My name is Tony E. I went to Anne Arundel Community College and particiapated in MACCDC 2014 & MACCDC 2015.
I earned my Security+, CCNA & CCNP Route. I am currently working towards a full CCNP.
I have competed in a few CTF's: Altamira Scram CTF 2.0 & Mitre 2014. Also other challenges: SANS DFIR (http://digital-forensics.sans.org/blog/2014/12/05/dfir-monterey-2015-network-forensics-challenge-released).
I typically stay up all night reading security blogs, spinning up VMs, hacking/breaking things. Working on cisco gear. I have my own lab with 4 routers and switches and an ASA. I am firewall centric: Cisco, pfSense, iptables. I'm passionate about networking and security.
I love asking 'will this work? and why?'.
I am a participating member at my local hackerspace, Unallocated space, where I have built 2 Cisco half-rack rolling labs, for people to work on their CCNA. I have also built the Mame Arcade. The Arcade has been to more hacker con's than I have(#jealous).
I love teaching, sharing information and learning. Every morning I run through ~12 techie news sites and blogs to keep my thumb on the pulse of this ever changing industry.
I have participated in 2 MACCDC’s 2014 & 2015. As far as I know we are the only team that does this.
We bring in a gift for the Red Team in the morning of day 2 before competition start. We generally have and associate from our school drop it off so we don’t violate the direct contact clause in the rule manual.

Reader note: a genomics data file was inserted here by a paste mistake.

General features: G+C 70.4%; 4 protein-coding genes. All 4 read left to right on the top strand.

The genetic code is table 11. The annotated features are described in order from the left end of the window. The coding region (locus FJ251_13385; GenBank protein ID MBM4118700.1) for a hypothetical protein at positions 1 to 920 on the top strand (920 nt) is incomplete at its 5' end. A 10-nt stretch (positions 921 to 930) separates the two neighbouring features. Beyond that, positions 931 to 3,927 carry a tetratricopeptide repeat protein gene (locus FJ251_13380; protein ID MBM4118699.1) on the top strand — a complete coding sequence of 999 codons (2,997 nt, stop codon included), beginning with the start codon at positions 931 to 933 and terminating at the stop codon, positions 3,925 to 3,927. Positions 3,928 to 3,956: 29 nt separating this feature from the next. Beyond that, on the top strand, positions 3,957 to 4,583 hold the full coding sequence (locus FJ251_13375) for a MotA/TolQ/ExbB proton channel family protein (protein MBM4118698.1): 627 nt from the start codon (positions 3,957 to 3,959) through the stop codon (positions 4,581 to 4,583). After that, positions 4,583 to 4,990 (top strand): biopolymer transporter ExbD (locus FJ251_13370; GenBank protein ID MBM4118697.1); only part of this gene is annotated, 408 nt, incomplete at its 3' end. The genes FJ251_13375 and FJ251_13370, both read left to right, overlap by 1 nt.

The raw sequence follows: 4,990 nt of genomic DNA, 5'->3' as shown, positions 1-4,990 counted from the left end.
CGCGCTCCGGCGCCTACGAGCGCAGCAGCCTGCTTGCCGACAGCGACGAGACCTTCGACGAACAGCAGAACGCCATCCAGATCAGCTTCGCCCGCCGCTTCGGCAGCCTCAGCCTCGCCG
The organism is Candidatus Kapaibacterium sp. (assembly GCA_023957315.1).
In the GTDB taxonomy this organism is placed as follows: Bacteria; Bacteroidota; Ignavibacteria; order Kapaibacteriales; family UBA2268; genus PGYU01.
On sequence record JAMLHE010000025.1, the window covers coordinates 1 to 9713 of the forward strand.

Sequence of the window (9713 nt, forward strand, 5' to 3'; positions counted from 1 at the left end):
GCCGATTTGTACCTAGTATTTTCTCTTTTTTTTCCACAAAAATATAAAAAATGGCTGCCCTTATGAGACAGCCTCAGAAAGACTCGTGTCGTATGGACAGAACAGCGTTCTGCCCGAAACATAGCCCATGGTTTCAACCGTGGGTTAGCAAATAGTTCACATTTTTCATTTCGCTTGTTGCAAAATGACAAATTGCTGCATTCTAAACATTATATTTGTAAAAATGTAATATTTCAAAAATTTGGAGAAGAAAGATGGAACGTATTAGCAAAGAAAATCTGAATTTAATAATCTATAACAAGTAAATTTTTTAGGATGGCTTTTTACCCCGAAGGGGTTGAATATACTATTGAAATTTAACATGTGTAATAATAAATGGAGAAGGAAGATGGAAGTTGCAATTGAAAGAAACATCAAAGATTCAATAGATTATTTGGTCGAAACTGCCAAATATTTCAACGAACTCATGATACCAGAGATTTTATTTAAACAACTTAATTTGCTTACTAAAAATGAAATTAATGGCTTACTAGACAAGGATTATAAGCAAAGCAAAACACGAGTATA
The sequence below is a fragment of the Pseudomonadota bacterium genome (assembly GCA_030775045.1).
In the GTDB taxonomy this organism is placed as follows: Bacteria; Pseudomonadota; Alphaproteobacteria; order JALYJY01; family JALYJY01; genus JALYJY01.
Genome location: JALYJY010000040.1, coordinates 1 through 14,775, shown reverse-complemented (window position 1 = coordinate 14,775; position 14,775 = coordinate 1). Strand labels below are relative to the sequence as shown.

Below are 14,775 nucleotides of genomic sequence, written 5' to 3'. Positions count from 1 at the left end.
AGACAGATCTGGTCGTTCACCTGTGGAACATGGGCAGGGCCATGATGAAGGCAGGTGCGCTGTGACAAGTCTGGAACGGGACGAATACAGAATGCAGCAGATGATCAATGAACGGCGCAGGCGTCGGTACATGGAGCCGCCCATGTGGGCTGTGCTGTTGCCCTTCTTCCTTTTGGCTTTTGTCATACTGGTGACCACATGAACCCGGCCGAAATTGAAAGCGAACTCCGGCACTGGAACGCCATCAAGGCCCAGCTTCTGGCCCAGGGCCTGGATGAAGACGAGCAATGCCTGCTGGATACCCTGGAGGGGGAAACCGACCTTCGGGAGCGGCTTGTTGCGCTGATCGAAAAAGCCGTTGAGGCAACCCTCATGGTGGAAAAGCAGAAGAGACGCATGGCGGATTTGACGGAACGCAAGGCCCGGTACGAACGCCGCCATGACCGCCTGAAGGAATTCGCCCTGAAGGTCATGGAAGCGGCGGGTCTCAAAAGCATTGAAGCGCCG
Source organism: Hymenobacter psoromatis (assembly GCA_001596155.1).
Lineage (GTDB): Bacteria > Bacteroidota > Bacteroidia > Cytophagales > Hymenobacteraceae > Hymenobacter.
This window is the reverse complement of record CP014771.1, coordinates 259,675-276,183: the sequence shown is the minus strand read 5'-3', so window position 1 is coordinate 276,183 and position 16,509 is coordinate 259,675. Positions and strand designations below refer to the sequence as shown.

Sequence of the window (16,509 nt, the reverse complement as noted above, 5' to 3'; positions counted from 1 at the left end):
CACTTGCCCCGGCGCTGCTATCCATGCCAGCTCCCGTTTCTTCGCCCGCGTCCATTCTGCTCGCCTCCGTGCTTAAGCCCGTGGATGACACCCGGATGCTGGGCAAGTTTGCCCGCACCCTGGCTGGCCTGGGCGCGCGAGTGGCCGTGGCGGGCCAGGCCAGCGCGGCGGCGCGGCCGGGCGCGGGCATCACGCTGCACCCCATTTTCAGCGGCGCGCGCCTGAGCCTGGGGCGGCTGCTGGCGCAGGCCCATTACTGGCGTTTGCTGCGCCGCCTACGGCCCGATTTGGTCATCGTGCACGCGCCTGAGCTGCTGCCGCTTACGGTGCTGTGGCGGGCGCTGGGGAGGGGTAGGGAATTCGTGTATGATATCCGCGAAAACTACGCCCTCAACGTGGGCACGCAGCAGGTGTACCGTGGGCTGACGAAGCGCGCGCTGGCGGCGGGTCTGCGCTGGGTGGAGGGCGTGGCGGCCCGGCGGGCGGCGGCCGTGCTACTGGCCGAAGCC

In 2013 it was assorted donuts, and a card sealed with a kiss of red lipstick.
In 2014 we sent flowers, pink balloons and again a card with a kiss of red lipstick… I think.
This year, 2015, we bought a pineapple, hollowed it out. Filled it with cheap pink & blue dollar shooter bottles, and added WiFi antennae for looks. Boom. WiFi pineapple. Happy hacking.
This year’s competition was called “Operation Transit Storm” and was based on public transportation. It was only fitting that our badges fit the same theme. Larry Pesce (@haxorthematrix) did the badges as he has done in years past.
Upon entering on Thursday we were each given a blue etched badge on a lanyard with a RFID card glue to the back of it, a RasberryPi B+, a 3 page manual(Derpypot 1.0 Instructions) and verbal instructions that “this is a honey pot to use it if you wish. The login name and operating instructions are in the packet but you’ll have to figure out the password to login.”
Our blue badges were completely etched with something base64 encoded. We were all instructed to move into the auditorium were we would be briefed on the following days schedule of events.
While waiting we took out our badges and plugged in the etching into a base64 decoder.
rootkitthenutwork.net??? was this a typo? We checked the DNS TXT records, for rootkitthenutwork.net and didn’t get anything. We tried rootkitthenetwork.net and got:
We tried navigating to both sites but neither had any pages published.
A quick googling using the half of the quote that was given to us yielded the other half quickly.
Later that night it was confirmed that one of the teams bought rootkithenutwork.net and stood up a page with false clues for solving the puzzle. I forget which school it was but I thought that buying the domain that morning was pretty good.
The next morning I approached Larry and asked did he intentionally throw us off with the typo “nutwork”. He said no and that who ever owns that domain was just having fun with us. The difference was in translating the encoding from the badge to the decoder. If you thought it was a “1” it came out ‘nutwork’ if you thought it was a lower case “L” it comes out ‘network’.